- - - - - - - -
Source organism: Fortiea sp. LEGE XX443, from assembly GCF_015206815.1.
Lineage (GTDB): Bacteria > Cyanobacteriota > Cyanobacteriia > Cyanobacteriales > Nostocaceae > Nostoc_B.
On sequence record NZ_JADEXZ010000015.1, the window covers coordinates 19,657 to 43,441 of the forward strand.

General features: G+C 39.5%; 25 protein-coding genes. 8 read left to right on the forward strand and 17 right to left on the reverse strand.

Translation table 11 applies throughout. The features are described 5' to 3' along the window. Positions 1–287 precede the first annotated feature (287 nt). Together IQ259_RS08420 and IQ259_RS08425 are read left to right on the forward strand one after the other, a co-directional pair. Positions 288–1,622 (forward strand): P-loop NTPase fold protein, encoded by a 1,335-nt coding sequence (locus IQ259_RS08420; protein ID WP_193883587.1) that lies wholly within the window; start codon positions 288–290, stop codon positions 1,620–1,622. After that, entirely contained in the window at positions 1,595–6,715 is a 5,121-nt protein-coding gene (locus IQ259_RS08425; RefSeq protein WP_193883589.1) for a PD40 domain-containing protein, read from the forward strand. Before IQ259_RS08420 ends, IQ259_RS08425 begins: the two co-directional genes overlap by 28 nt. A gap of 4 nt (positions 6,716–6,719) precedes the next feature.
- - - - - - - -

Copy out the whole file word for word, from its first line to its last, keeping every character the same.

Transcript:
Source organism: Fortiea sp. LEGE XX443, from assembly GCF_015206815.1.
Lineage (GTDB): Bacteria > Cyanobacteriota > Cyanobacteriia > Cyanobacteriales > Nostocaceae > Nostoc_B.
On sequence record NZ_JADEXZ010000015.1, the window covers coordinates 19,657 to 43,441 of the forward strand.

General features: G+C 39.5%; 25 protein-coding genes. 8 read left to right on the forward strand and 17 right to left on the reverse strand.

Translation table 11 applies throughout. The features are described 5' to 3' along the window. Positions 1–287 precede the first annotated feature (287 nt). Together IQ259_RS08420 and IQ259_RS08425 are read left to right on the forward strand one after the other, a co-directional pair. Positions 288–1,622 (forward strand): P-loop NTPase fold protein, encoded by a 1,335-nt coding sequence (locus IQ259_RS08420; protein ID WP_193883587.1) that lies wholly within the window; start codon positions 288–290, stop codon positions 1,620–1,622. After that, entirely contained in the window at positions 1,595–6,715 is a 5,121-nt protein-coding gene (locus IQ259_RS08425; RefSeq protein WP_193883589.1) for a PD40 domain-containing protein, read from the forward strand. Before IQ259_RS08420 ends, IQ259_RS08425 begins: the two co-directional genes overlap by 28 nt. A gap of 4 nt (positions 6,716–6,719) precedes the next feature.